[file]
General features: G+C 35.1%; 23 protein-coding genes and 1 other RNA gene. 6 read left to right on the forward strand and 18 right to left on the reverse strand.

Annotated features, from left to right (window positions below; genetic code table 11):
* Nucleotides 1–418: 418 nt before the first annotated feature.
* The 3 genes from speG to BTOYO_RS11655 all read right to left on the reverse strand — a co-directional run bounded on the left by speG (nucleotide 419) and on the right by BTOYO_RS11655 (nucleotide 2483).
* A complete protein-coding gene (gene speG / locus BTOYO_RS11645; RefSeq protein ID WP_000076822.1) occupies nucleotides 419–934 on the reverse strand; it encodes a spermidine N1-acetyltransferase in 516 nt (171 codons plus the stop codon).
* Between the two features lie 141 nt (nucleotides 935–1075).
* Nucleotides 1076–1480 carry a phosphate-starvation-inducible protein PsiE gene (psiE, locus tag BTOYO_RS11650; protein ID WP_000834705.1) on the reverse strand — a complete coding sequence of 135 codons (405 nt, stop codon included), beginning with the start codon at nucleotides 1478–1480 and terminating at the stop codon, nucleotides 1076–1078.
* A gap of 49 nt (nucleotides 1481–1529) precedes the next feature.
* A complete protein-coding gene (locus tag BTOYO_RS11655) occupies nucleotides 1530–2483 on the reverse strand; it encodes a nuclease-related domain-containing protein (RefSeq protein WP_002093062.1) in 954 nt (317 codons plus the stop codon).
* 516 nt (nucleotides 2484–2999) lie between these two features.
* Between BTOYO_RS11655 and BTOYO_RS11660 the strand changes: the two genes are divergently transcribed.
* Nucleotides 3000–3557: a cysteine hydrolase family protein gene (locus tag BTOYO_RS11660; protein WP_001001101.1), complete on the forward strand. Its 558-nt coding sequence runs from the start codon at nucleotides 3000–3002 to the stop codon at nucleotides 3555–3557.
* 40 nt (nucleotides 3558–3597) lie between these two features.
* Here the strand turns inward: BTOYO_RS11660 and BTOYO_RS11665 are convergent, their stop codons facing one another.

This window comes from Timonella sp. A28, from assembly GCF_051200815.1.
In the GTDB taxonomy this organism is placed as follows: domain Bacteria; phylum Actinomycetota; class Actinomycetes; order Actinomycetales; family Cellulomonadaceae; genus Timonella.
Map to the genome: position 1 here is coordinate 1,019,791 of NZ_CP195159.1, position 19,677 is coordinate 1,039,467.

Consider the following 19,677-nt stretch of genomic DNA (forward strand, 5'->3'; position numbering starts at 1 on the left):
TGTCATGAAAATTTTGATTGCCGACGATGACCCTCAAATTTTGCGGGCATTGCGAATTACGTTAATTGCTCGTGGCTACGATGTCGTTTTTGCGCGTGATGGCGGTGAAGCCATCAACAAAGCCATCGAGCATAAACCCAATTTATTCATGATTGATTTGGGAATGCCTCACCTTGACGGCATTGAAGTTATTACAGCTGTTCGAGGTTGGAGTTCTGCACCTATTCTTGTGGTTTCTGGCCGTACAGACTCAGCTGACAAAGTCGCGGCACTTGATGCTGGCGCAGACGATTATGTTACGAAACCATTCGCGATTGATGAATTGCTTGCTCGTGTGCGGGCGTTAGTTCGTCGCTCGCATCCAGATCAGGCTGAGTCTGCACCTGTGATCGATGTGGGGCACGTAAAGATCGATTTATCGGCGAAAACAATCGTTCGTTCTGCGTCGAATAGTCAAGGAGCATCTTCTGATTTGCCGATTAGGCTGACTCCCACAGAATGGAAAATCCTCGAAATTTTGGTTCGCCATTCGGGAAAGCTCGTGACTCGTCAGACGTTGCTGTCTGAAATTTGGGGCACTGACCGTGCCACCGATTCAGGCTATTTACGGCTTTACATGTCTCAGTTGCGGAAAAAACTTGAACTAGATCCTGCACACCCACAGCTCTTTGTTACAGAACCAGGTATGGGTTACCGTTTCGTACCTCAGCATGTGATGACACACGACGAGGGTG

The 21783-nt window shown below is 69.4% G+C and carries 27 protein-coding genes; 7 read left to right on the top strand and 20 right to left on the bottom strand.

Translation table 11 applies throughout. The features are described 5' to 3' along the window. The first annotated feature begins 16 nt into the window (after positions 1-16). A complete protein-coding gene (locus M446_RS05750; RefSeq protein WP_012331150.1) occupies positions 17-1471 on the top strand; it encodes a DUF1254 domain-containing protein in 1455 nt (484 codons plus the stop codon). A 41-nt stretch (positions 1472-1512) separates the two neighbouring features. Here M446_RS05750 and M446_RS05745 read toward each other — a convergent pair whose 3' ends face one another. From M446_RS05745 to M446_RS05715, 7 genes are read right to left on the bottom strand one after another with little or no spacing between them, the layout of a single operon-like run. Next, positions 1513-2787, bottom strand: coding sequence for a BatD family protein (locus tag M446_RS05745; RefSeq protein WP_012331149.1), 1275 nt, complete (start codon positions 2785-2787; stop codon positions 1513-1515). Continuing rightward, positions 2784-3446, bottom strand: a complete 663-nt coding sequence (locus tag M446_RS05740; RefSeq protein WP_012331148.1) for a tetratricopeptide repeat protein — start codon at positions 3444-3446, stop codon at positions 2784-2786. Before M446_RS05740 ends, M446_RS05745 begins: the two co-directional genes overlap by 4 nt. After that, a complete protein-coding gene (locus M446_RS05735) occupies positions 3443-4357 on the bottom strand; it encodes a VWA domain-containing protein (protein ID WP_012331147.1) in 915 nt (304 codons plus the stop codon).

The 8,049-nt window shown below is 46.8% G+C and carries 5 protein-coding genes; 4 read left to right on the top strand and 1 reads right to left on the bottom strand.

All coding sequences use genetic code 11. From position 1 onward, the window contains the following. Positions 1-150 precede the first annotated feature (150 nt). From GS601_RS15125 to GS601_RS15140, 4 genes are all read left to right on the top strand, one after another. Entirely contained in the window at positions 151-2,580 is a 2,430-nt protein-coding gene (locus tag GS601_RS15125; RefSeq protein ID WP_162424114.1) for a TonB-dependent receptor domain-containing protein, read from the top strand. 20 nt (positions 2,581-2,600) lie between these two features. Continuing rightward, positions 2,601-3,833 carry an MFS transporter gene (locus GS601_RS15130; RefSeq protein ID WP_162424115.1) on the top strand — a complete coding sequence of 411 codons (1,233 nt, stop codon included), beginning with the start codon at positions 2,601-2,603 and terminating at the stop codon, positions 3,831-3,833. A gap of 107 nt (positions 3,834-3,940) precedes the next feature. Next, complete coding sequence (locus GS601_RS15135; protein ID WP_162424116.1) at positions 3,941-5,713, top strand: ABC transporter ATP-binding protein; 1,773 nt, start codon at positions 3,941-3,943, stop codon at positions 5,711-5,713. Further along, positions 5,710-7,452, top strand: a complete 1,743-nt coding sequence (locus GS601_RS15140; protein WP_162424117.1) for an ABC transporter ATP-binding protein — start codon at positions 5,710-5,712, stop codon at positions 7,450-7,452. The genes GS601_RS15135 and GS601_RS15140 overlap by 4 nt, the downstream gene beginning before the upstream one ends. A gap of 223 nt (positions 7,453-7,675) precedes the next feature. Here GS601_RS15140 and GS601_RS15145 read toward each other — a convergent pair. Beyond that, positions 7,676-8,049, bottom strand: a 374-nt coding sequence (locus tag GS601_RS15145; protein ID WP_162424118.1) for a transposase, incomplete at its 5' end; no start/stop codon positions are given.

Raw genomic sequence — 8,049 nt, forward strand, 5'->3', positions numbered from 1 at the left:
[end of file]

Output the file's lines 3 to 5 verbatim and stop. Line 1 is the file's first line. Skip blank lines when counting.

* Nucleotides 1–418: 418 nt before the first annotated feature.
* The 3 genes from speG to BTOYO_RS11655 all read right to left on the reverse strand — a co-directional run bounded on the left by speG (nucleotide 419) and on the right by BTOYO_RS11655 (nucleotide 2483).
* A complete protein-coding gene (gene speG / locus BTOYO_RS11645; RefSeq protein ID WP_000076822.1) occupies nucleotides 419–934 on the reverse strand; it encodes a spermidine N1-acetyltransferase in 516 nt (171 codons plus the stop codon).